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opinion

David McLaughlin

David McLaughlin is a former Conservative party chief of staff at the federal and provincial levels.

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You get the election you get, not the one you want.

This aphorism nicely sums up the dilemmas facing each of the parties as they approach the campaign endgame.

Opening day two months ago is but a whispery memory to voters today. Each leader was criticized for something that day: Conservative Leader Stephen Harper's Machiavellian long-election call and stay-the-course offer to voters; Liberal Leader Justin Trudeau's trip to Vancouver, missing the first round of media stories, doing it his way instead; and NDP Leader Thomas Mulcair's refusal to take media questions in favour of maintaining a safe, friendly, stick-to-the-message persona for voters to grow comfortable with.

These represented each leader's take on his best strategic bet. Remarkably, they have persisted for more than 60 days now – on the outside. But inside the campaigns, a different dynamic has been occurring, one that sets the stage for what lies ahead.

The Conservatives had the rockiest first month getting their message out, mostly because they got sideswiped repeatedly by the Mike Duffy trial, but also because their stay-the-course economic message was passive and flat – too much about the past and not enough about the future.

They rebooted, subtly but meaningfully. The most visible signs were the "Protect the Economy" signs that popped up at an Ottawa rally in early September – they gave their core economic message a more active focus that nicely tied Conservative results with opposition risk. A new series of ads showing Mr. Harper and highlighting specific tax-policy benefits to kitchen-table voters appeared. It's working.

Defying expectations, the underdog Liberals showcased Mr. Trudeau everywhere all the time. With Mr. Mulcair's NDP planting itself on the centre-left ground, the Liberals ran to his left courting voters who are undecided and NDP supporters who are "pro-change" with spending and deficit policies more likely to come from the NDP than the Liberals. He took on the "just not ready" meme head-on. It's working, too.

Mr. Mulcair presented himself as the candidate for safe, centrist change you could trust. His signature policy became balanced budgets, not winsome new spending. This was not your father's NDP by any measure. He would take as much risk out of the equation for voters in a bet that this would be a change election and he and his party would be the safe harbour that Canadians were seeking. It coloured Mr. Mulcair's debate persona and performance. It's not working.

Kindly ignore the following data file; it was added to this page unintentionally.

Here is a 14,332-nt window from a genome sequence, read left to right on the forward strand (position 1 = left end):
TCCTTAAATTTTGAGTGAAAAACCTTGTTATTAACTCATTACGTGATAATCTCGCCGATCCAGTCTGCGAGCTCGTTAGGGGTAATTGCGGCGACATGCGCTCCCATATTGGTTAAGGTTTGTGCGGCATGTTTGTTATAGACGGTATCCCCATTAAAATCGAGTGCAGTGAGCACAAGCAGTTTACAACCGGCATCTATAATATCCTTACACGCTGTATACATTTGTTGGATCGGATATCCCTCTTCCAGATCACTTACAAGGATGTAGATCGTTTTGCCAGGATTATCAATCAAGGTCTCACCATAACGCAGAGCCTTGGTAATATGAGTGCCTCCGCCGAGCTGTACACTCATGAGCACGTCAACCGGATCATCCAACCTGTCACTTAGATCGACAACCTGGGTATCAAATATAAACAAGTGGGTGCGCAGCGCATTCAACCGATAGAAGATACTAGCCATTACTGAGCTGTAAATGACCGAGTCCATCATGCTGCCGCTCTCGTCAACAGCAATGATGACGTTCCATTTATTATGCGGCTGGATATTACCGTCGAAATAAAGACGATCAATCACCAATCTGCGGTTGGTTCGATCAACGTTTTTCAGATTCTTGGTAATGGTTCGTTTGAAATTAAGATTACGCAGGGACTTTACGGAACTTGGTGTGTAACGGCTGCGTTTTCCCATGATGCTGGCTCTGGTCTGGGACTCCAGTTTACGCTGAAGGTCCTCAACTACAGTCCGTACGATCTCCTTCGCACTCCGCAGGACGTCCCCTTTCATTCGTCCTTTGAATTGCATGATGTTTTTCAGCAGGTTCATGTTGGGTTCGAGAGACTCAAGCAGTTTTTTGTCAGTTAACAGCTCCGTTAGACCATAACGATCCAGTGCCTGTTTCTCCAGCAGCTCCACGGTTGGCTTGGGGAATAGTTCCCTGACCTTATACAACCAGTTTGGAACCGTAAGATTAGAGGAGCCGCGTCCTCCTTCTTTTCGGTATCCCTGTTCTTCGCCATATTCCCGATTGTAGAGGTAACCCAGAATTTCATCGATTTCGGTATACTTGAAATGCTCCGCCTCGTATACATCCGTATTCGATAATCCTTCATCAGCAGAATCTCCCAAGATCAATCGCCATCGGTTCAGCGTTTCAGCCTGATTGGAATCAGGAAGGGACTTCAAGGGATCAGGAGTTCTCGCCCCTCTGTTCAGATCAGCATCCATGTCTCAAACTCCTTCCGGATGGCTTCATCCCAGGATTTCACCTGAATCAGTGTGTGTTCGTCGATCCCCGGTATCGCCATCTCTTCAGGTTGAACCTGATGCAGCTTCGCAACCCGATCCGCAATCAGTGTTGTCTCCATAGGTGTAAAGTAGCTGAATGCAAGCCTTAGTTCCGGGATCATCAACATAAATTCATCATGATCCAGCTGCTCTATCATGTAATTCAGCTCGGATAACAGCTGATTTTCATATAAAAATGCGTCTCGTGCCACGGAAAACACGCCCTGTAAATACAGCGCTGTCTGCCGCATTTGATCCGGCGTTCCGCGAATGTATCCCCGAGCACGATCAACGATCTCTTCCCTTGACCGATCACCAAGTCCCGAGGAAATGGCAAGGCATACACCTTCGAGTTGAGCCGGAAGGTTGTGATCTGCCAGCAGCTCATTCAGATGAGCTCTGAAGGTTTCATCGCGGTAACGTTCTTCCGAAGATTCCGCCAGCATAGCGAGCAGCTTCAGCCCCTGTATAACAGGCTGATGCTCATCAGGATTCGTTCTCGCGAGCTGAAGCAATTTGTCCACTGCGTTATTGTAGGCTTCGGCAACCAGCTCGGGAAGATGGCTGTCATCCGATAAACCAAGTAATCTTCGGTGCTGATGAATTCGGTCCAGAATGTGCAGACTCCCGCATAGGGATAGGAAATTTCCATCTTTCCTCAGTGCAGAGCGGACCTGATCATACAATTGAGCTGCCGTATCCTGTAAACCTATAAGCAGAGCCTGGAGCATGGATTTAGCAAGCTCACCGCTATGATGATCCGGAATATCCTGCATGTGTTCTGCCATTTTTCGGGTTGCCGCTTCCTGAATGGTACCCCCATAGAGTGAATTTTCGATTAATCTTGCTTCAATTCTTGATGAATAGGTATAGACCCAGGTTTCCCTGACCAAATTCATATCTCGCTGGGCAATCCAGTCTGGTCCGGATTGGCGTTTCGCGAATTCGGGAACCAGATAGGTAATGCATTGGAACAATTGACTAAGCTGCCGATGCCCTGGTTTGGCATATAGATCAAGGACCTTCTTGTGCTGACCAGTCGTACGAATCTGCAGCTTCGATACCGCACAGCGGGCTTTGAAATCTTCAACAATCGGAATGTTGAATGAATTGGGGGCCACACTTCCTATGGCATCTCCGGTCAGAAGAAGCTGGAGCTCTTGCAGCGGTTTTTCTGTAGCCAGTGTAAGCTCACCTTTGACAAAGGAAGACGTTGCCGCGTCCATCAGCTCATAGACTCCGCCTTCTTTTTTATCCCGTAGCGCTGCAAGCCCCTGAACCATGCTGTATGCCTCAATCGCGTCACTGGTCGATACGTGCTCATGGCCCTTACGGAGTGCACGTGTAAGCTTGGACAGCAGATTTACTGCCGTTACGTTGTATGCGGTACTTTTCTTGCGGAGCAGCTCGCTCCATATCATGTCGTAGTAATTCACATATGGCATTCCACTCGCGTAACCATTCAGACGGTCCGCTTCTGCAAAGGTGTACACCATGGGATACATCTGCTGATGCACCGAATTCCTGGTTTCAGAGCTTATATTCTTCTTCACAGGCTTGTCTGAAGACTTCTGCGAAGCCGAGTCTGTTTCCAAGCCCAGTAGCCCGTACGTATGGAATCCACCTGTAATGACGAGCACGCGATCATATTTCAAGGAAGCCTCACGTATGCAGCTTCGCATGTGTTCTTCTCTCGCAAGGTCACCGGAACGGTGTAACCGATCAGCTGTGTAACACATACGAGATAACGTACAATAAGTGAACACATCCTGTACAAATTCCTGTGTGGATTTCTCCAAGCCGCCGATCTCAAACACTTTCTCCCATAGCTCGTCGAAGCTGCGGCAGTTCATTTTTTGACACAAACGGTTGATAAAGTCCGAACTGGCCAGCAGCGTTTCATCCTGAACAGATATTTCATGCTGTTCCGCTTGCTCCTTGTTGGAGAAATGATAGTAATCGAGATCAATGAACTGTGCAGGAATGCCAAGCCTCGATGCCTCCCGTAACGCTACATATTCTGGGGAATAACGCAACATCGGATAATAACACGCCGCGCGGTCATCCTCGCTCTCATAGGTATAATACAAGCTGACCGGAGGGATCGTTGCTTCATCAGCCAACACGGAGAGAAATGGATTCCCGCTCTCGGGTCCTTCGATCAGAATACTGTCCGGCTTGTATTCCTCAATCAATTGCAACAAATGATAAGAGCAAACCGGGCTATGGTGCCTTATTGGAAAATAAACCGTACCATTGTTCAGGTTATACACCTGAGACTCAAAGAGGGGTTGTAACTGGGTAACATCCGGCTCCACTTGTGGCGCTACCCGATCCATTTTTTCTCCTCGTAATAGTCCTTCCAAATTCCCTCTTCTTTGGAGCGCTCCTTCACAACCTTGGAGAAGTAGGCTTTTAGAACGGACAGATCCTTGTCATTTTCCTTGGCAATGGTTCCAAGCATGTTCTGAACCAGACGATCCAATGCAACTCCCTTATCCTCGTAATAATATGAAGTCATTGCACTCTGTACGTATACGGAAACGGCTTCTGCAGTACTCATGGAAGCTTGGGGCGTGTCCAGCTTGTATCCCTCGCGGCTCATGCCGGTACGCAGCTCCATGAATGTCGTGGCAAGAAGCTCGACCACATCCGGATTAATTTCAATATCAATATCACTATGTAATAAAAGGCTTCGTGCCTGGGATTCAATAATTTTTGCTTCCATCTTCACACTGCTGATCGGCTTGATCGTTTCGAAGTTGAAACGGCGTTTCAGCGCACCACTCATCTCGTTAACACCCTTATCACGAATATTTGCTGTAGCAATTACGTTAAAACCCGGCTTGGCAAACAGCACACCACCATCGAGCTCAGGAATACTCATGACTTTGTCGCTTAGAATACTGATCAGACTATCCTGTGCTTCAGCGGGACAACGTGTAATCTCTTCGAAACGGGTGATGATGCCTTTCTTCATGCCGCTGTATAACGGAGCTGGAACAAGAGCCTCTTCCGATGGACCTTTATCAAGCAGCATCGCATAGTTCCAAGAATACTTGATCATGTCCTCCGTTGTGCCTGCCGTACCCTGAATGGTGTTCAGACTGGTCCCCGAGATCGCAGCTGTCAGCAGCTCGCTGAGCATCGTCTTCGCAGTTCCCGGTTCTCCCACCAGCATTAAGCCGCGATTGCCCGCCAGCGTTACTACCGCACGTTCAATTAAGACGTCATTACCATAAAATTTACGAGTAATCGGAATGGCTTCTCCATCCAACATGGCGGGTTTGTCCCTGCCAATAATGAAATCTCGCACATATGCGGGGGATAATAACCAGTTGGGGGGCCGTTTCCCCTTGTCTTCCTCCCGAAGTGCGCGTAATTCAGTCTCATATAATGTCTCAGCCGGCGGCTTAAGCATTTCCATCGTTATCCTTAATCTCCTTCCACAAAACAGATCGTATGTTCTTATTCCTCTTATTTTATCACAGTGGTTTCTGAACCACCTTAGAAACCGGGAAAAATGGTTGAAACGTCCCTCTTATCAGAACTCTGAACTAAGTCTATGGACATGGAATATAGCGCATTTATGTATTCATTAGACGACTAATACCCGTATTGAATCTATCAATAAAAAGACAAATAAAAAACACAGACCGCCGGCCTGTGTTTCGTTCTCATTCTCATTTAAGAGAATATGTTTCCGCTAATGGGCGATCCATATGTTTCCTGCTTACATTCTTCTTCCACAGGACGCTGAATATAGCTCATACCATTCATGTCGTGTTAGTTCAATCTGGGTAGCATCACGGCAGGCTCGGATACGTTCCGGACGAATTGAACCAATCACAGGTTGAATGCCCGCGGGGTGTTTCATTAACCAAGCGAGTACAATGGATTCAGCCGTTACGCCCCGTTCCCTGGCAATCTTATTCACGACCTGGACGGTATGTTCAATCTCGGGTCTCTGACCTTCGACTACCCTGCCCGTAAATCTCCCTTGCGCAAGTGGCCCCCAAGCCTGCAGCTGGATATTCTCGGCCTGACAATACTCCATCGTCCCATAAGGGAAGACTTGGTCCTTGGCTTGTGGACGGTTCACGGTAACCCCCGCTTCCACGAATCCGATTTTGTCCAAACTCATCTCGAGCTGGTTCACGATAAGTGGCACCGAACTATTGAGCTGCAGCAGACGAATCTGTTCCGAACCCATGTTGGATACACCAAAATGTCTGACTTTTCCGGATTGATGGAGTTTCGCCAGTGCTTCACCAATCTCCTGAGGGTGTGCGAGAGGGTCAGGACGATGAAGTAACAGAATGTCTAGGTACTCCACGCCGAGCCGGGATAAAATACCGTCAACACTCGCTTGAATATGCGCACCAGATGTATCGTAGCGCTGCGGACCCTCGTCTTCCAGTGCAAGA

Mr. Mulcair's momentum is ebbing. Mr. Harper's is growing. Mr. Trudeau's is peaking.

This is where the leaders find themselves. Here's what they must do now.

Mr. Mulcair's low-risk strategy is proving high-risk instead. Blindsided by the power of the niqab ploy in Quebec, he is shedding votes to both the Bloc Québécois and the Conservatives. Without his Quebec base, he winds up third. A bold move to recapture the change narrative and stop vote-bleeding to the Liberals, particularly in Ontario, is essential.

Mr. Trudeau has run a good, aggressive campaign. High risk has paid off in terms of "share of voice" in debates and media coverage. He is still hurt by the twin charges of "inexperienced" and "unready." His attractive policy offers for his accessible electorate need to be presented in a broader "ready to act" package. He needs to make change real to voters for a party with just three dozen seats, because the Liberals will have to quadruple their seats in the House of Commons to have any chance of forming government. Voters are listening, but are not yet sold.

Mr. Harper's performance has not just steadied, but improved. At this point, though, it remains a minority government outcome at best for the Conservatives. His waving of the niqab distracts the Liberals and NDP from pushing the "change" button, Mr. Harper's weak link. The research advice that said keep the focus on Mr. Trudeau, not Mr. Mulcair, is proving prescient in the face of the Liberal surge. More of the same campaign, if not more of the same message, lies ahead. He wins by keeping the others down.

The Conservatives are short of a majority. The Liberals are short of a minority. And the NDP is short of both. This is the election with which each now has to contend.

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